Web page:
New Zealand and the United States held two very different debates on Wednesday (NZT) with their nations' top political figures vying for the leadership role.
At about 2pm, Donald Trump took on former vice-President Joe Biden in a debate which has been widely condemned as a "hot mess", dominated by the candidates bickering, insulting each other and ignoring the agreed-upon format.
It was so unruly that the Commission on Presidential Debates, which organises the debates every four years, is considering significant changes for the next contest in two weeks time. It's been reported in the US that the group is considering cutting candidates' microphones off if they violate the rules.
Just hours later, at 7:30pm, Newshub hosted Jacinda Ardern and her opponent Judith Collins. In contrast to the US event, the New Zealand debate has been widely praised, with commentators from both sides of the political aisle acknowledging the candidates' energy.
The Guardian on Thursday shared a video highlighting "a contrast of styles" between the debates, using snippets from each.
While the New Zealand debate did see Collins and Ardern interrupt each other on numerous occasions and make jabs - albeit more respectfully than in the US debate - the Guardian chose to represent the debate's tone by including the section where the leaders described each other's brands.
"She means well and I think she is well-intentioned and I think too that she is a very, very good communicator," Collins said.
Ardern said Collins was "very assertive in a debate", to which the National Party leader said: "Damn right".
The video also showed Collins complimenting Ardern for being well-known on the international stage and Ardern saying she has never called Collins by her "Crusher" nickname in private.
The United States debate was demonstrated by snippets of Biden calling Trump "a liar" and a "clown" while also at one point telling the current President to "shut up". The video also included Trump saying Biden wasn't smart and insulting his son. That debate didn't see the presidential candidates compliment each other.
In the comments below the YouTube video, which has been viewed more than 43,000 times, one user said while the New Zealand debate "wasn't quite as civil" as portrayed by The Guardian, "holy smokes was it infinitely more bearable than the American one".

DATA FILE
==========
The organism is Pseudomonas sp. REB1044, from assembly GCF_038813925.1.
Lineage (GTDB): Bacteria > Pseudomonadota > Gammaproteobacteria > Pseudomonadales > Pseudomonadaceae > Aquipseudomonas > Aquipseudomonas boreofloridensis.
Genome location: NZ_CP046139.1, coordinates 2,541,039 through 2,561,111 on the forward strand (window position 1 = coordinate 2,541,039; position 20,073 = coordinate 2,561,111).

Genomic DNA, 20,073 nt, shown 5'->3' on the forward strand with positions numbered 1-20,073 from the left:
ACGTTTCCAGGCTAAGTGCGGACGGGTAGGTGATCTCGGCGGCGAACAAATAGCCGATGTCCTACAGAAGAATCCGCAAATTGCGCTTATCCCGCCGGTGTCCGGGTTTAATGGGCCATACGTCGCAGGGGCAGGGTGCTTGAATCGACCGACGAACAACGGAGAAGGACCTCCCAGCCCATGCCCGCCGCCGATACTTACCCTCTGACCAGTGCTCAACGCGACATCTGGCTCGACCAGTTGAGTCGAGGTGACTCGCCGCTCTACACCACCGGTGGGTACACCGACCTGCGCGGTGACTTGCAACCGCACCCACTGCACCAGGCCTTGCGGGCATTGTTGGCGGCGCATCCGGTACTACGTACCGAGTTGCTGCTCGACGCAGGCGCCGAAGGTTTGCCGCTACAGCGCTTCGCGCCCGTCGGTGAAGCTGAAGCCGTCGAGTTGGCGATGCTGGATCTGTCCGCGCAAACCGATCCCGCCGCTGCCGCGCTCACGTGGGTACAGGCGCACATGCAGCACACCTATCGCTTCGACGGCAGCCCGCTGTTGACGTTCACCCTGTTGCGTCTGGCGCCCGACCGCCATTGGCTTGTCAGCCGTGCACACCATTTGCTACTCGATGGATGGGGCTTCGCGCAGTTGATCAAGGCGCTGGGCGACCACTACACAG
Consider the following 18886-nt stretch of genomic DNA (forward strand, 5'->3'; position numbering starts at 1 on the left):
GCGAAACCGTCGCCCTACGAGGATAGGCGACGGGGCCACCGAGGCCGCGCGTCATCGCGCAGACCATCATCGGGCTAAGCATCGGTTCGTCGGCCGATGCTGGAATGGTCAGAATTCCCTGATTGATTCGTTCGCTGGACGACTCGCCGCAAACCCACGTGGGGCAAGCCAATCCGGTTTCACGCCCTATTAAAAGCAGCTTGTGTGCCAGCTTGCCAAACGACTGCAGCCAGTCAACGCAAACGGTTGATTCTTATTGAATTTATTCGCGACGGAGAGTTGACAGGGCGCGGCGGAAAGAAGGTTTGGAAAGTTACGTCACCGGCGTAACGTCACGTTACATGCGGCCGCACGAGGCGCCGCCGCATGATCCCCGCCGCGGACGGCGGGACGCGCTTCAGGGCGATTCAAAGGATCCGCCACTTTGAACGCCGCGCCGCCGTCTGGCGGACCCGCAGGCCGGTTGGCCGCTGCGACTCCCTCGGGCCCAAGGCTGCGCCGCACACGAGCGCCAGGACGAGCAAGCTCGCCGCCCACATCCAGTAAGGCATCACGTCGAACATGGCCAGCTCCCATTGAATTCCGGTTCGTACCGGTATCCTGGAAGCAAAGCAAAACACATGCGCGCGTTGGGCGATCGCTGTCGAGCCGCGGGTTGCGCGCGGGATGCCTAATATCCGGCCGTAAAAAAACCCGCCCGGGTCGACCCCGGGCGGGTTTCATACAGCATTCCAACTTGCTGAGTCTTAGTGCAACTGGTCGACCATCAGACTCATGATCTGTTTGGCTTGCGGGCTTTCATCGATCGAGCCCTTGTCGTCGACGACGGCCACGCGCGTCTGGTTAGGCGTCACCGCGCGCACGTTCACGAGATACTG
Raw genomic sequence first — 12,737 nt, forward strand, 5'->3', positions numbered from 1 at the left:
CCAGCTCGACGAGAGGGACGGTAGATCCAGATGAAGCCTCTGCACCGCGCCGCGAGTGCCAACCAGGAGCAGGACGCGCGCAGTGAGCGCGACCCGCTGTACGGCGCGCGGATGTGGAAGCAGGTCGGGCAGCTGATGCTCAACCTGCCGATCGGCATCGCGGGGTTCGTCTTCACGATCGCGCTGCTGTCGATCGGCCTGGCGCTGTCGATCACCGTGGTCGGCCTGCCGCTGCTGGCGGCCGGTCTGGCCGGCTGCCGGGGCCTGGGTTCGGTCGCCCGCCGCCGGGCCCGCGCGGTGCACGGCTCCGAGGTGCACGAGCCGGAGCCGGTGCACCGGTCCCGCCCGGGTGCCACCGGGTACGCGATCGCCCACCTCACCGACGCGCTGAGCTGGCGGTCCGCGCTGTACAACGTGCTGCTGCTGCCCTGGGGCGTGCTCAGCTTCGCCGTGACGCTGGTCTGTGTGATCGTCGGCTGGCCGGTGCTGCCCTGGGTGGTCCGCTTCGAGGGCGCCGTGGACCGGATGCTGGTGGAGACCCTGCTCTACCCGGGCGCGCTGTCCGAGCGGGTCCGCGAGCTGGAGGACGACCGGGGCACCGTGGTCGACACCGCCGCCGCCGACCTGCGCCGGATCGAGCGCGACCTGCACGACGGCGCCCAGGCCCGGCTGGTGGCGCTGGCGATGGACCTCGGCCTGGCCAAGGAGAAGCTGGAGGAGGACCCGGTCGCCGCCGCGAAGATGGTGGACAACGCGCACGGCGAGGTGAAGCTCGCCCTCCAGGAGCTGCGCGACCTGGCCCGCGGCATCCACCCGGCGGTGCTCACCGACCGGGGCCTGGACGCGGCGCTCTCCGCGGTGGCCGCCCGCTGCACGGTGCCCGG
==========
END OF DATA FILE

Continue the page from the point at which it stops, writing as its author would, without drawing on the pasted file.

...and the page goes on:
"NZ: Debate between two humbled people. US: Debate between narcissists," another person said.
"Genuinely civil society, versus extremely manipulative suppressive tribalism. Take your pick. I’m going with New Zealand," added another.
"New Zealand’s debate was certainly worlds better than America’s, but this is cherrypicked nonsense."
Some commentators argued comparing the two was unfair.
"The stakes are so different you are comparing being the leader of the free world to running a mini land mass no one cares about," said one user.
"NZ and it's citizens are completely different, though. They have a completely different history, completely different outlook on life, life goals, landmass size, etc. Comparing apples to oranges. Compared to any other country in the world, America is it's own beast," said another.
"It's [apples] to [oranges]. US has a different culture that's more brash, rough and tough. We have a different set of problems and it's aggressively competitive in every aspect. We place first in a lot of areas compared to the world so we ferociously fight and jockey for position constantly. It only makes sense our leaders are battle tested and ready to fit the society they lead."
But that didn't stop some reputable media outlets.
CNN's digital producer Ben Westcott said hours after the US debate "a very different exchange played out on the other side of the Pacific".
"Two women, a combined 50 years younger than the gray-haired men vying for the US presidency, were having a comparatively civil debate about the future leadership of New Zealand."
The article acknowledges that while Ardern and Collins "clashed and argued", they also "laughed and complimented each other".
It says Ardern and Collins "were reasonably polite" and that the debate "rarely turned personal".
"Sometimes they shared a joke and even agreed on some serious issues, including strict coronavirus prevention measures to maintain New Zealand's eradication of the disease."
Over at The New York Times, Damien Cave the bureau chief in Sydney, writes that while "President Trump and Joe Biden were drawing comparisons to dumpster fires inside a train wreck this week, Ms. Ardern and her opponent, Judith Collins… were engaging in an intense debate with just a few interruptions".
It notes that the upcoming New Zealand election "has the potential to be historic - as a marker of consensus, not division". On some recent polling, the Labour Party could govern alone, something no party has been unable to achieve since MMP began.
New Zealand's general election will be held on October 17, while the United States' election day is November 3.